Dr. Henry Lee Boards the Brilliance of the Seas

Royal Caribbean Blocks Dr. Henry Lee's Dummy Experiment

The International Cruise Victims Organization Is Born!

Royal Caribbean Captain Says Its Just an Accident Involving a Bloody Nose

Larry King Live & the "Missing Groom Mystery" 

 

Tonight: Update On Missing Cruise Passenger George Smith

As I mentioned earlier this week, tonight the Nancy Grace program takes a look back at the mystery of the George Smith case. 

Mr. Smith "disappeared" from the Brilliance of the Seas during his honeymoon cruise with his newlywed wife, Jennifer Hagel, in July 2005.

There has been some mystery and intrigue over the years. But there have been developments this year which point the finger squarely at some of the men last seen with Mr. Smith as being involved in his disappearance.      

Seven years ago, Nancy Grace interviewed me on her show about the case (we represented George's widow, Jennifer)George Smith Disappearance - Cruise Ship. Ms. Grace spent more time attacking Jennifer, than focusing on those responsible for George's death and the cruise line which tried to cover it up.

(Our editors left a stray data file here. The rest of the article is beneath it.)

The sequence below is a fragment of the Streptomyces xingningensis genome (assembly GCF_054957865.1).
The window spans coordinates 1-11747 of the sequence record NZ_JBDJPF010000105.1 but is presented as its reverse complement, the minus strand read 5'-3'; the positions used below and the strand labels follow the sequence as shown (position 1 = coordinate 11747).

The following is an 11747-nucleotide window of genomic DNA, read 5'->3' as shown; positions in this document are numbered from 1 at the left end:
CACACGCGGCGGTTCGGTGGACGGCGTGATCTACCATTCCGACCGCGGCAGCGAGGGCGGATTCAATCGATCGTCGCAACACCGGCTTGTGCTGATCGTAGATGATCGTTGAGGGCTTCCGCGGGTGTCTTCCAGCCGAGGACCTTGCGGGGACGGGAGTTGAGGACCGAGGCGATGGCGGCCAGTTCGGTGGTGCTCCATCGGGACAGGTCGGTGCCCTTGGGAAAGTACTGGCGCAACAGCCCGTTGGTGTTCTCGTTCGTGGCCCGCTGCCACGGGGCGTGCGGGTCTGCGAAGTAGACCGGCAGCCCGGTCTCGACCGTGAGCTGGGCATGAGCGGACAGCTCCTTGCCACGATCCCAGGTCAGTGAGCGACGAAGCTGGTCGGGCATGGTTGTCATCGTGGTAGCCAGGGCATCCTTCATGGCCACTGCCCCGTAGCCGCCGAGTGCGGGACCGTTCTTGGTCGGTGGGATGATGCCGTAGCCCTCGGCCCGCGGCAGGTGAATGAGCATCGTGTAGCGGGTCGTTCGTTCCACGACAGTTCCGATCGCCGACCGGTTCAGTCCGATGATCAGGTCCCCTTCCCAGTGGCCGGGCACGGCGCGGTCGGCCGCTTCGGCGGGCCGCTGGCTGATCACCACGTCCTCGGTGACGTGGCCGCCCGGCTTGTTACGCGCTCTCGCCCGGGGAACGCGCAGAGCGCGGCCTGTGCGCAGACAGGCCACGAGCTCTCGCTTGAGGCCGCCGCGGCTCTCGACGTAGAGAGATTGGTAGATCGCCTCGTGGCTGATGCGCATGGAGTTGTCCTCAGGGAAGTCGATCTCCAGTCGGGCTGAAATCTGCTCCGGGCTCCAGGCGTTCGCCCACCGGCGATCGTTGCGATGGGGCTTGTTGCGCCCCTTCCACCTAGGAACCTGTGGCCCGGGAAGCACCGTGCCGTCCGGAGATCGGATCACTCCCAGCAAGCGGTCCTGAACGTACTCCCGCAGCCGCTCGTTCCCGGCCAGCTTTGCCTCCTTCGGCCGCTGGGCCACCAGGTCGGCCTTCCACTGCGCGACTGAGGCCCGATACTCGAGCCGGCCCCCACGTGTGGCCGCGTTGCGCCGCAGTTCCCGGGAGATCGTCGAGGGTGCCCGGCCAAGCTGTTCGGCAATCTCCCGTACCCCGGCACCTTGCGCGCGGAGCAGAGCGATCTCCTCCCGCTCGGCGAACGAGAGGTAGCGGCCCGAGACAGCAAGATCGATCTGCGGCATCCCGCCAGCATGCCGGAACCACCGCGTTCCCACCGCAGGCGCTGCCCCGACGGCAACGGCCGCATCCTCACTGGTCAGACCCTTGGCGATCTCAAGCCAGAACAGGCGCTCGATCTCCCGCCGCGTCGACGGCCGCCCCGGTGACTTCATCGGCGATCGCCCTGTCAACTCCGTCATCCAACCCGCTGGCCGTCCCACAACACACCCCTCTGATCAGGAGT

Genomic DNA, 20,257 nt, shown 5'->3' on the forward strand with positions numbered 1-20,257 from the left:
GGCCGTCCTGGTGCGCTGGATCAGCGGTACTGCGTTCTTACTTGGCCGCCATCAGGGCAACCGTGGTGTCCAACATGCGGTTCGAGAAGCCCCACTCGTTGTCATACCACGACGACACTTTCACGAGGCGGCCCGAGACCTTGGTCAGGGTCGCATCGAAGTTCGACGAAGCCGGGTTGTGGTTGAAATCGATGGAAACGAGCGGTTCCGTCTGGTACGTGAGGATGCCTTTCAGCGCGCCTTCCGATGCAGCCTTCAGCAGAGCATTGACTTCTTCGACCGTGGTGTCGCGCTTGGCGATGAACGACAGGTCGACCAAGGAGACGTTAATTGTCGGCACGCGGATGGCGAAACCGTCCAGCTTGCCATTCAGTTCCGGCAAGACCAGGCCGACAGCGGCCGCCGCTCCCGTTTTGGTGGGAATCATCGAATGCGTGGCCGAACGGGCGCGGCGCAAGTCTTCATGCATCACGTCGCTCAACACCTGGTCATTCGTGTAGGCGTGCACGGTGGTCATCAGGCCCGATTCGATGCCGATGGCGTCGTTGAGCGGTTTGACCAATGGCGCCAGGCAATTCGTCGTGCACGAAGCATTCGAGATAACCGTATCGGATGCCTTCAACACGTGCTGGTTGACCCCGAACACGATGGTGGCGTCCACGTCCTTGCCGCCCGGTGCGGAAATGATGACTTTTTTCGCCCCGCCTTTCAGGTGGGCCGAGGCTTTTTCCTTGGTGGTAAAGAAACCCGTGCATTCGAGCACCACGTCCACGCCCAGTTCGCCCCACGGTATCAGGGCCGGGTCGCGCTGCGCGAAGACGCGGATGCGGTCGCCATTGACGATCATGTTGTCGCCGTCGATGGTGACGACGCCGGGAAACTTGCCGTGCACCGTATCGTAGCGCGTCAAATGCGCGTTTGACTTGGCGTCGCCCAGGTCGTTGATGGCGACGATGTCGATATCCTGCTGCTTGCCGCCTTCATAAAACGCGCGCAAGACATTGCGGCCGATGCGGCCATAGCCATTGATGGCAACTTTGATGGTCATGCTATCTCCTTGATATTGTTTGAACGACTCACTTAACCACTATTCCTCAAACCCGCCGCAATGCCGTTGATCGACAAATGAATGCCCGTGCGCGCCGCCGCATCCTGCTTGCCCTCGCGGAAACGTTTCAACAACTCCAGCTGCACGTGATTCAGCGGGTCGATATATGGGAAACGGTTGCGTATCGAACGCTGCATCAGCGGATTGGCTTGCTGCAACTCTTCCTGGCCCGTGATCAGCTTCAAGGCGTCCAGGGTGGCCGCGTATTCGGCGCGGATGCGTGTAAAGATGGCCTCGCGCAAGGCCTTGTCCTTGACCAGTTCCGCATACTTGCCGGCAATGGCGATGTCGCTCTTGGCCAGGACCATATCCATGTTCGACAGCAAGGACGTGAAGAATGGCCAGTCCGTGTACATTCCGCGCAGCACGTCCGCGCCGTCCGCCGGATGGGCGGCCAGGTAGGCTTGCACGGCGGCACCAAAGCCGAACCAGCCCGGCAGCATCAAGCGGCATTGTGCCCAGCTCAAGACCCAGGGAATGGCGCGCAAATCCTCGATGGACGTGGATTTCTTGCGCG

The photo to the right is of George and Jennifer at the beginning of their honeymoon cruise. (We distributed the photo at the Congressional hearing into Mr. Smith's death in 2005).

This was a couple deeply in love, with a life together ahead of them. 

Let's hope that tonight's program is really an update on who was involved in George's death over seven years ago, and not a platform to attack his wife, Jennifer.

This is a case where there needs to be an arrest of those who were involved in George's death and those who covered it up.

Unsolved Cruise Disappearance: What Happened to George Smith?